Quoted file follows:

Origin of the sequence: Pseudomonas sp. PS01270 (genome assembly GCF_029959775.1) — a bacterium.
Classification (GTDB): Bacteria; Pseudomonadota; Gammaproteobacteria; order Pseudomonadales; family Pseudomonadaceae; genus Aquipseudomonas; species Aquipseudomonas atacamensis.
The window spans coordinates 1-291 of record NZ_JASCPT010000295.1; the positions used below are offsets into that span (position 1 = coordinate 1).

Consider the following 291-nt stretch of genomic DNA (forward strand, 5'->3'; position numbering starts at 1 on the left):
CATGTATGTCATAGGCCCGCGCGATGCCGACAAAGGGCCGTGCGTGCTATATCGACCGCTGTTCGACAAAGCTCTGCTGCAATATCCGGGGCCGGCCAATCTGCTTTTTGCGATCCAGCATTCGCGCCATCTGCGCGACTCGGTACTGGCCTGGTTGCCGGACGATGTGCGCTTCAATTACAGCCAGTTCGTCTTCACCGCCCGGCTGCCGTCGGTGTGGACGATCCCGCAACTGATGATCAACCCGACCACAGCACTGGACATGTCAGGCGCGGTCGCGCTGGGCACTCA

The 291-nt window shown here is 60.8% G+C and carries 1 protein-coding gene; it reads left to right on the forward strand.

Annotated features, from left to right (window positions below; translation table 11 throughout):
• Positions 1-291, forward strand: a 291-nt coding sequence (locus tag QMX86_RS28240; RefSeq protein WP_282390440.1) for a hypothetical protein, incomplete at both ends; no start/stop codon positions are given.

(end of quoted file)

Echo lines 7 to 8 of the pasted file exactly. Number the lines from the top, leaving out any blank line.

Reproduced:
Annotated features, from left to right (window positions below; translation table 11 throughout):
• Positions 1-291, forward strand: a 291-nt coding sequence (locus tag QMX86_RS28240; RefSeq protein WP_282390440.1) for a hypothetical protein, incomplete at both ends; no start/stop codon positions are given.